Darrell Patterson awarded Bath’s first ever posthumous professorship

Article by Adam Duckett

University of Bath
Darrell Patterson established a research programme on membrane technologies for sustainable processes

DARRELL PATTERSON is the first person to be awarded a posthumous professorship by the UK’s University of Bath.

Patterson, who was a senior lecturer in chemical engineering and had established a research programme on membrane technologies for sustainable processes at Bath, had applied for promotion to professor before he died in 2017, aged 42. His application was halted until October last year when his family submitted information to the university in support of his promotion, including references and letters from chemical engineers in his field.

Teresa Patterson, his sister, said: “All throughout Darrell’s brilliant career he worked really hard. But especially during his time at the University of Bath, where he was at the forefront of ground-breaking and innovative work and research, all of which was well deserving of a professorship. As his family we all knew how important the professorship was to Darrell, and at the time of his death his professorship application was at the review stage and 90% complete. Darrell really deserved this professorship, and for his outstanding work and research to be formally recognised in honour of his memory.”

It took until February this year for Patterson to be made a professor of chemical engineering, marking the first posthumous professorship that Bath has awarded since it was founded in 1966. The university says the process was not straightforward as despite unanimous agreement from its academic staff committee that Patterson met the threshold for a professorship, the university ordinances did not allow for one to be awarded posthumously. The academic staff committee lobbied the university senate to change its rules. The senate readily agreed and recommended the university council make the necessary changes, which were approved on 23 February.

The university said it was pleased to have been able to make the changes and recognise Patterson’s significant achievements, which include establishing and directing the university’s Centre for Advanced Separations Engineering (CASE).

Phil Allmendinger, deputy vice-chancellor, said: “It is clear through Darrell’s research achievements, his research leadership, and his education of students, that he was dedicated to being the best academic he could be. This recognition from senior academic peers – both at the university and at other institutions – confirms the significance of Darrell's work and his positive contributions to the university and to engineering more broadly.”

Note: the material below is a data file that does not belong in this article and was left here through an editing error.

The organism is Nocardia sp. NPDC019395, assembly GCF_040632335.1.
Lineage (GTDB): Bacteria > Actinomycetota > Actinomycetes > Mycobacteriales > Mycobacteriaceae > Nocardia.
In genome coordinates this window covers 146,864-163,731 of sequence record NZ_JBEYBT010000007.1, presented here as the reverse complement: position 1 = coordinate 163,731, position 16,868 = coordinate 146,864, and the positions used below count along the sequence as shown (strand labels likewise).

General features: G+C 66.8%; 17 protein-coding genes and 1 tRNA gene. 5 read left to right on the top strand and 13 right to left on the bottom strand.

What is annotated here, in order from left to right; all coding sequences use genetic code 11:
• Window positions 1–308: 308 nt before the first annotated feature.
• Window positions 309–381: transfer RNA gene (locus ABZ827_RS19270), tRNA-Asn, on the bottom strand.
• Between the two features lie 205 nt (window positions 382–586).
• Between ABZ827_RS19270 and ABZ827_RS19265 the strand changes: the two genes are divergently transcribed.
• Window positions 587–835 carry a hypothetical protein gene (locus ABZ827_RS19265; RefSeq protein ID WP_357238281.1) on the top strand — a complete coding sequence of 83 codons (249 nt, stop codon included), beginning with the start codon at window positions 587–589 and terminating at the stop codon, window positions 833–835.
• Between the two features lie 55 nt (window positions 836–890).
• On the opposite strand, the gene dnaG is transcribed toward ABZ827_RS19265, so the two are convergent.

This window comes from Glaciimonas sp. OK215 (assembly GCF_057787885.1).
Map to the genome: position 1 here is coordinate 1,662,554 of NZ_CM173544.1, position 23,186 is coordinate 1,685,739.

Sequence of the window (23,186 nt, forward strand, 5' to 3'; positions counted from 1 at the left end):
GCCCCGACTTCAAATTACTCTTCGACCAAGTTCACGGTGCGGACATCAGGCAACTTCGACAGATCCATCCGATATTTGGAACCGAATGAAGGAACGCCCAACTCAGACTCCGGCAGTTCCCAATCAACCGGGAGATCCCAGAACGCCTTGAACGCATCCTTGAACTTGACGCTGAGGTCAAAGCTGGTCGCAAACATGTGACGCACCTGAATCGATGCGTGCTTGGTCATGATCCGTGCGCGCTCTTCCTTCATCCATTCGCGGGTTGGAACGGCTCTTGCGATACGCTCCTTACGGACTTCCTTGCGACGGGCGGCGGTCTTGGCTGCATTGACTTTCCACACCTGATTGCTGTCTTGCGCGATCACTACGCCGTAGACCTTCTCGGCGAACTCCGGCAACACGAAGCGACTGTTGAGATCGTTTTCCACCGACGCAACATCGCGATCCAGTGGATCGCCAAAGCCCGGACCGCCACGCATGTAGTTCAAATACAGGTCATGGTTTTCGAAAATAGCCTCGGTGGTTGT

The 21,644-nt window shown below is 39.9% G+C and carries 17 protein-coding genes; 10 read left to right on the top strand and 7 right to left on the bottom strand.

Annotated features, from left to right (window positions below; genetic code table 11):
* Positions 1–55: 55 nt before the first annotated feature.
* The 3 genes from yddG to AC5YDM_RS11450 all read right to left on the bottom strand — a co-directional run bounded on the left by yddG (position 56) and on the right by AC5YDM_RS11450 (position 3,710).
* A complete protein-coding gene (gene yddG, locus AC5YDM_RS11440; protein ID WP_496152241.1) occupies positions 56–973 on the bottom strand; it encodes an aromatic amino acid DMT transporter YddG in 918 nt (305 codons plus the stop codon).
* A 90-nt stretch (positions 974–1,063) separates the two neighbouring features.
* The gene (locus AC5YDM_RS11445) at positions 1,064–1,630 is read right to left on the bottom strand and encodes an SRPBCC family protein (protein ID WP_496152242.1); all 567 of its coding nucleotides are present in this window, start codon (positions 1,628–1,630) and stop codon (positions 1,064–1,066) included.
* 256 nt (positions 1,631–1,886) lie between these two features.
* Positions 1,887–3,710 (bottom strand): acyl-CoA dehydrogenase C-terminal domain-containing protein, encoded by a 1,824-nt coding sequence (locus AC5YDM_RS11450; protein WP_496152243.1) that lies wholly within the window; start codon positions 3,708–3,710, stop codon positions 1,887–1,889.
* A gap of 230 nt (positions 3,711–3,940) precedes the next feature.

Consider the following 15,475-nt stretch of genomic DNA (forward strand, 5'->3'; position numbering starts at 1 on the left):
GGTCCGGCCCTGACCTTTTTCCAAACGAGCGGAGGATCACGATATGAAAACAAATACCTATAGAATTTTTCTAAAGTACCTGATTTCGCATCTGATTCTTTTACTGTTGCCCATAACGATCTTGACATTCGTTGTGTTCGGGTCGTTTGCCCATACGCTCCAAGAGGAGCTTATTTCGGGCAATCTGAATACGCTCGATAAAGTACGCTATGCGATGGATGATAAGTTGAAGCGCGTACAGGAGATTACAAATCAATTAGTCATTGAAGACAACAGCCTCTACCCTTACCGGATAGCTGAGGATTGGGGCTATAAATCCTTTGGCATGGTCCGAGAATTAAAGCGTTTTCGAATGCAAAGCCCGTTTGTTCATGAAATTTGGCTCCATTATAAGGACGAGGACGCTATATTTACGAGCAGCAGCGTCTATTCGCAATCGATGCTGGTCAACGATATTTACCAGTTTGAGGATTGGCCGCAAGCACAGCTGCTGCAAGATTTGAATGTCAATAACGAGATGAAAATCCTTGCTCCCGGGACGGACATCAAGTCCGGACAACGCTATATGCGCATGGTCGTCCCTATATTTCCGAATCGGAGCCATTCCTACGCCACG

Emma Patterson, Darrell's widow and senior lecturer in Bath's chemical engineering department, said: “The uniqueness of Darrell was his creativity, drive, curiosity and vivaciousness coupled with a relentless drive of making a difference to science and to people’s lives. He saw patterns and made connections resulting in novel research with a depth of understanding. He excelled at teaching and had a bigger vision that involved working with others across the global community to organise conferences and produce publications in a bid to establish Bath as a centre for membrane research. His ideas and drive in pushing membranes research at Bath is reflected in the department today. We are all really happy that the university has recognised Darrell’s contributions. And I’m pleased to note that our oldest daughter Matilda is now studying chemical engineering in Sweden.”

Davide Mattia, deputy dean of Bath’s engineering and design faculty, and one Patterson’s research collaborators, said: “Darrell was a leading figure in the membrane science and technology community worldwide. He produced important contributions in several key scientific areas and was awarded a highly prestigious European Research Council award as well as being a member of the EPSRC Programme Grant SynFabFun. His smile and warm personality touched many here in Bath, from students to colleagues. He put his energy and passion into developing membrane engineering at Bath, and his legacy continues through his colleagues and former PhD students and postdoctoral research associates, both in industry and academia.”

In a statement to The Chemical Engineer, Darrell Patterson’s parents Peter and Charlotte said: “We are so proud that our son’s hard work and outstanding achievements have finally been officially recognised, and that his legacy can live on for his family and his children.”

Updated on 17 April to include a quote from Emma Patterson.

Article by Adam Duckett

Editor, The Chemical Engineer

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